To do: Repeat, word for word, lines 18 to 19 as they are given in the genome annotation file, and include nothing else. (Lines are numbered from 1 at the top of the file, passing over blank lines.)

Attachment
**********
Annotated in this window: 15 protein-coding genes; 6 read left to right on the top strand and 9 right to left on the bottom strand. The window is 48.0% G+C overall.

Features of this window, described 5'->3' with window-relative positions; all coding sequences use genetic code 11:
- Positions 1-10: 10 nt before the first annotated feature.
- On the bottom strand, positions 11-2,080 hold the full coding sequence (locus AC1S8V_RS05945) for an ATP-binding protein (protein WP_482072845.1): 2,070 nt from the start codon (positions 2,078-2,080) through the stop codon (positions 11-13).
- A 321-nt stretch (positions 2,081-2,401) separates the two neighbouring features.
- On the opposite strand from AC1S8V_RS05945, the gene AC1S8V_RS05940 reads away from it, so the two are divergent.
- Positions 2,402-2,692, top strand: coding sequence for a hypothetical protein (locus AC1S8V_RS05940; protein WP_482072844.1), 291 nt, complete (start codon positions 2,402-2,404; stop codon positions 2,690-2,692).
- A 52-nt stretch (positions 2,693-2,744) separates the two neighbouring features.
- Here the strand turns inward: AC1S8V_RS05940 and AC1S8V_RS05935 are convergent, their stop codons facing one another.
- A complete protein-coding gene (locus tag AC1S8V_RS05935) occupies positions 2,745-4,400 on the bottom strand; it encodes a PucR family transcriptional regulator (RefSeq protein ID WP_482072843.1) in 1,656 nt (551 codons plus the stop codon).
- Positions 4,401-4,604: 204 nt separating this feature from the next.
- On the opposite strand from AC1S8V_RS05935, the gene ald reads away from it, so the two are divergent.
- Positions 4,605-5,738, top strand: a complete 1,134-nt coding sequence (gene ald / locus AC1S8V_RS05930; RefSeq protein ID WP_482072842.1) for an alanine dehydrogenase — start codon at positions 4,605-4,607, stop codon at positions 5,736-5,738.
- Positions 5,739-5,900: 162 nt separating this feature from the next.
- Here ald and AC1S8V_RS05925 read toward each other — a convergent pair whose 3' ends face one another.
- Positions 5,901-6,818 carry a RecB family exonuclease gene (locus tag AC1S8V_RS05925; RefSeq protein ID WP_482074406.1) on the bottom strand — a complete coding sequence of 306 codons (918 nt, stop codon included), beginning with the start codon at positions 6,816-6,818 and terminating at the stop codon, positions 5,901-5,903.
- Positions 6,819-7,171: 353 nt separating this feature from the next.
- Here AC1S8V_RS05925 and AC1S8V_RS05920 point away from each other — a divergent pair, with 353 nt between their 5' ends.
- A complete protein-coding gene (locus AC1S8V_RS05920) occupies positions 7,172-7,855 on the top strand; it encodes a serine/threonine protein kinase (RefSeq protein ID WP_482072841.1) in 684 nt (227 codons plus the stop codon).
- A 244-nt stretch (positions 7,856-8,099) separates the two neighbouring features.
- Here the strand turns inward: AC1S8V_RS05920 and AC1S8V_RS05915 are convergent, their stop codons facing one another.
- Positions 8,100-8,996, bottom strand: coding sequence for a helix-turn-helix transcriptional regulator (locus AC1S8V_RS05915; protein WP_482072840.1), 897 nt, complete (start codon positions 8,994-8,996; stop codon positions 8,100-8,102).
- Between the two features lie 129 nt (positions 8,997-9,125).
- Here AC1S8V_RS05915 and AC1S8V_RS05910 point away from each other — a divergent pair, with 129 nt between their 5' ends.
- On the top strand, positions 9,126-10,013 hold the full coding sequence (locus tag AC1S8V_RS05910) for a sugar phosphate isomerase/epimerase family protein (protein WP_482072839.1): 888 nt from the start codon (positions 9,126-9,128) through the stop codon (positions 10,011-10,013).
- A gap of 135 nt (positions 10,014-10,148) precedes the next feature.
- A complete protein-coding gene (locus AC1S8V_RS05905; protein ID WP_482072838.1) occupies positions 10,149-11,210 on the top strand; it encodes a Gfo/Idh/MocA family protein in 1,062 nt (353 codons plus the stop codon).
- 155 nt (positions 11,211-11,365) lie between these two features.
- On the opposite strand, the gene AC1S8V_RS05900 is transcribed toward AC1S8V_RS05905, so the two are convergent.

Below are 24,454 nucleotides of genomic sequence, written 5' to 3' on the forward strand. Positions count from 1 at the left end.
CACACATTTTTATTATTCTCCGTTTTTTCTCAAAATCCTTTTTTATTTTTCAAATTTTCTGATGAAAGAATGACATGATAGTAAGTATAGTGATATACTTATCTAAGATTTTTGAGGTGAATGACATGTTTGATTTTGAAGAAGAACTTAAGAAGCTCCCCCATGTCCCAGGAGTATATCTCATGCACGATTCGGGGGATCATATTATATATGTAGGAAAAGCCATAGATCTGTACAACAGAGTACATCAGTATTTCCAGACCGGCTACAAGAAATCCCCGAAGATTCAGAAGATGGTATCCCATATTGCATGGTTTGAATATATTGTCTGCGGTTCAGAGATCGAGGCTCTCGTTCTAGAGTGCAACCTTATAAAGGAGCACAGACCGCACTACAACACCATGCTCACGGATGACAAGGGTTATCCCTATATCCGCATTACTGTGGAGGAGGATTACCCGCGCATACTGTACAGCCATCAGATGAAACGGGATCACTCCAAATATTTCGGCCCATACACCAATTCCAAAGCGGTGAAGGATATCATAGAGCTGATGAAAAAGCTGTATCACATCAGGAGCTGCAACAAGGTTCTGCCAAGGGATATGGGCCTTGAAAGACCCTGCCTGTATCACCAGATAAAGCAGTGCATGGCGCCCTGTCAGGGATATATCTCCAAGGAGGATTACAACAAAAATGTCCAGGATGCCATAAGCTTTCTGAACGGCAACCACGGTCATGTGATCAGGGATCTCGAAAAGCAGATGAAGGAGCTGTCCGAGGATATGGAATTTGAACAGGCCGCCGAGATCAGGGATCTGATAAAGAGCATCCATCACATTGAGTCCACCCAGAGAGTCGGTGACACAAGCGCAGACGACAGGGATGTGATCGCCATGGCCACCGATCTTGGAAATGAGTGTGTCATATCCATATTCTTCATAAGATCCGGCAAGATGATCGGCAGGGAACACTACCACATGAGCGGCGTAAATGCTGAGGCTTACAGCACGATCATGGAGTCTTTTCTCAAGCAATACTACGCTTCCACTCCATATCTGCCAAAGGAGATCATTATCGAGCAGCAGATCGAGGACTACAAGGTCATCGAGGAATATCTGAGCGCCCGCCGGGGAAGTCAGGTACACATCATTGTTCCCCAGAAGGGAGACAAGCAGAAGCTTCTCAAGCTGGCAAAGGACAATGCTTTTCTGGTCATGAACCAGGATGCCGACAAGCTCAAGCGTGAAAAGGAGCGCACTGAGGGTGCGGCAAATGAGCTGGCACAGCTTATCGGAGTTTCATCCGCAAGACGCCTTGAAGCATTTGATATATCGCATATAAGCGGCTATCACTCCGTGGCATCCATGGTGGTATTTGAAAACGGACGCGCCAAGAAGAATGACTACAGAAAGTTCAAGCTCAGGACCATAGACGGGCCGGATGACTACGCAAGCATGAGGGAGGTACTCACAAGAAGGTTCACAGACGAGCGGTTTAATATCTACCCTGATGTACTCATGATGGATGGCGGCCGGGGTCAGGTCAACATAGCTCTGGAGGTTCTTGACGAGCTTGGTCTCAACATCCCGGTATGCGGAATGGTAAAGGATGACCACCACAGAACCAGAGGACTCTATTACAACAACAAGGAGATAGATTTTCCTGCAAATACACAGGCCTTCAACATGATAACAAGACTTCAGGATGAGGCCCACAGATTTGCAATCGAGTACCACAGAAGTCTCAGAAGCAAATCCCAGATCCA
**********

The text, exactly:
- Here AC1S8V_RS05925 and AC1S8V_RS05920 point away from each other — a divergent pair, with 353 nt between their 5' ends.
- A complete protein-coding gene (locus AC1S8V_RS05920) occupies positions 7,172-7,855 on the top strand; it encodes a serine/threonine protein kinase (RefSeq protein ID WP_482072841.1) in 684 nt (227 codons plus the stop codon).